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What is Glycobiology?

Return to Glycobiology & Proteomics

Glycobiology is the study of the structure, function and biology of carbohydrates, also called glycans. Glycans are present in every living organism. Glycobiology is a rapidly growing field in biology, with relevance to biomedicine, biotechnology and basic research (1). In eukaryotic cells, the majority of proteins are post-translationally modified (2). One of the most common modifications, essential for cell viability, is the attachment of glycans, or “glycosylation”. There are two types of glycosylation: N-linked (the glycan is attached to an asparagine) and O-linked (the glycan is attached to a serine or threonine).

  • Glycans are diverse, complex molecules and their functions are determined by their unique structures. Effective enzymatic tools and analytical techniques are required to properly elucidate glycan structure, which can then be correlated to a specific function.
  • Glycosylation defines the adhesive properties of proteins and cells. The immune system largely functions via glycan-protein interactions, which highlights the importance of glycans in physiology, pathogen recognition, cancer and autoimmune diseases.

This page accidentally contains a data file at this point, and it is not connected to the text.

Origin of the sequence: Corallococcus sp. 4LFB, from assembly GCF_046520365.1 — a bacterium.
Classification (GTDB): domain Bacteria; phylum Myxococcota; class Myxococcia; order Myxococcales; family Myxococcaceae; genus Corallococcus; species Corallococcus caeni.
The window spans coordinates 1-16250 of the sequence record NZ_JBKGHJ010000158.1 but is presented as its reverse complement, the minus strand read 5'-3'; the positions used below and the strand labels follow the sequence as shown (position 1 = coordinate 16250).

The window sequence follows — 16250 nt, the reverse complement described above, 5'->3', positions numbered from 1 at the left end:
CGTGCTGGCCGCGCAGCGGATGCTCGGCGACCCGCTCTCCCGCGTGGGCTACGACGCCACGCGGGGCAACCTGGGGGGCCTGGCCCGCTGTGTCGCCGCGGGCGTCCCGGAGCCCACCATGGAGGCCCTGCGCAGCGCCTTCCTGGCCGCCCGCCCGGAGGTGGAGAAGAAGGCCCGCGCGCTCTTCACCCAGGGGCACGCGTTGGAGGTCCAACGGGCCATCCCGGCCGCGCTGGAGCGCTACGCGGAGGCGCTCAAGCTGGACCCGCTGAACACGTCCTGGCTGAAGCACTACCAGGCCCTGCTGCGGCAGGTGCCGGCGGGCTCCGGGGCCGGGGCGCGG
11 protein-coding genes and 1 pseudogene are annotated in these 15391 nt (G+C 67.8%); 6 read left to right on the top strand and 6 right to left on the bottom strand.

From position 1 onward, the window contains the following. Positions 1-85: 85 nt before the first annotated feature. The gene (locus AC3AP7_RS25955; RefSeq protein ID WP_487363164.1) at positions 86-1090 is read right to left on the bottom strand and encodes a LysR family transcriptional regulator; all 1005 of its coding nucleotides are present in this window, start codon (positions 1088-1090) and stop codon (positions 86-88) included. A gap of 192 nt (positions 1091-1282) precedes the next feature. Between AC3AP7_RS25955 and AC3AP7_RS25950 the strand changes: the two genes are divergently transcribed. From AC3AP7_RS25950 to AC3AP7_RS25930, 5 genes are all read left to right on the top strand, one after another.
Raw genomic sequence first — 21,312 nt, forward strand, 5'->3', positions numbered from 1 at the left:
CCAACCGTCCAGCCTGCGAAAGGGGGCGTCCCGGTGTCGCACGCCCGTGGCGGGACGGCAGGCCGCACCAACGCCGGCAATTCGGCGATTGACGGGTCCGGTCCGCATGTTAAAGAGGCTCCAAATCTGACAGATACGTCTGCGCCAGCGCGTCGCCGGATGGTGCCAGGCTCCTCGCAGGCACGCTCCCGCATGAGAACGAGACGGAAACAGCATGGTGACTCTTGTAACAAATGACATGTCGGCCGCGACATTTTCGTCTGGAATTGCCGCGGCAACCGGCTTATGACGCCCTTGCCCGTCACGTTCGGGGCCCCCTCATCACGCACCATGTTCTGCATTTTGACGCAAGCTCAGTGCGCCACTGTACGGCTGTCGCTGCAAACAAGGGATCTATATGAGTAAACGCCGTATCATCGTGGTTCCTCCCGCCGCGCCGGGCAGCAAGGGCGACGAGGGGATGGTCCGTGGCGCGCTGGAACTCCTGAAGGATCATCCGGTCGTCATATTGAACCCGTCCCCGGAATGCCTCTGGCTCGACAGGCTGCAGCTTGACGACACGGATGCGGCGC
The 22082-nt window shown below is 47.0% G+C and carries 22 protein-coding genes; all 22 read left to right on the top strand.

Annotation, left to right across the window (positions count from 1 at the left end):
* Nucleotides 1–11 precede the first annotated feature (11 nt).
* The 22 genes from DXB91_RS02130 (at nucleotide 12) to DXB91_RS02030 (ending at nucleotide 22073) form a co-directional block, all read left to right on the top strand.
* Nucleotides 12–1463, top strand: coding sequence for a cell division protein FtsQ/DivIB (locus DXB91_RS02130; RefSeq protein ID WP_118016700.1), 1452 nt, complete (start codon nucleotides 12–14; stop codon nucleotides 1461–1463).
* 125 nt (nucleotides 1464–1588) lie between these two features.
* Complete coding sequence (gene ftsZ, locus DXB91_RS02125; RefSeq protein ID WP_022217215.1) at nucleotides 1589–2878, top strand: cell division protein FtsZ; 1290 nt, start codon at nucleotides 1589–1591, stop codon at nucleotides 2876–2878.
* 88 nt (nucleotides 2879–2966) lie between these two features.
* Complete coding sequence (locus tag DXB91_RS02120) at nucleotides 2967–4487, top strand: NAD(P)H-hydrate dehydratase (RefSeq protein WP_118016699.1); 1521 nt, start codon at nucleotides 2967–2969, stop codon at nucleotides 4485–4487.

• Glycan molecules modulate many other processes important for cell and tissue differentiation, metabolic and gene regulation, protein activity, protein clearance, transport and more (3).
  • Considering the central role that glycans play in immune interactions, glycoproteins and carbohydrates are becoming the targets of next-generation therapeutics, vaccines and diagnostics.
N-linked glycosylation occurs through consensus asparagine residues of the protein, while O-glycosylation occurs through serine or threonine


  1. What are glycosidases and their uses?
  2. Which proteins are glycosylated?
  3. Is it possible to predict if a protein is N- or O- glycosylated?
  4. What are the best techniques to analyze N- or O- glycans?
  5. Can I analyze protein glycosylation with only benchtop instrumentation and reagents?
  6. What are the advantages of enzymatic deglycosylation?
  7. Do I need to deglycosylate my protein sample for proteomic analysis?
  8. How can I separate a deglycosylated protein from the glycosidase?
  9. Can glycosidases be used in combination for extensive digestion?

Featured Articles

  1. Using Glycosidases to Remove, Trim or Modify Glycans on Therapeutic Proteins
  2. N-glycan Composition Profiling for Quality Testing of Biotherapeutics

Learn More

  1. Challenges and Relevance of Glycobiology
  2. Glycans in Immunity



  1. Spiro, R.G. (2002) Glycobiology 12, 43R-56R. PMID 112042244.
  2. Khoury, G.A., Baliban, R.C. and Floudas, C.A. (2011) Scientific Reports 1:90. PMID 22034591.
  3. Freeze, H.H., Baum, L., Varki, A., et. al. Essentials of Glycobiology, 3rd Edition, Cold Spring Harbor Laboratory Press (2015-2017). PMID 28876823.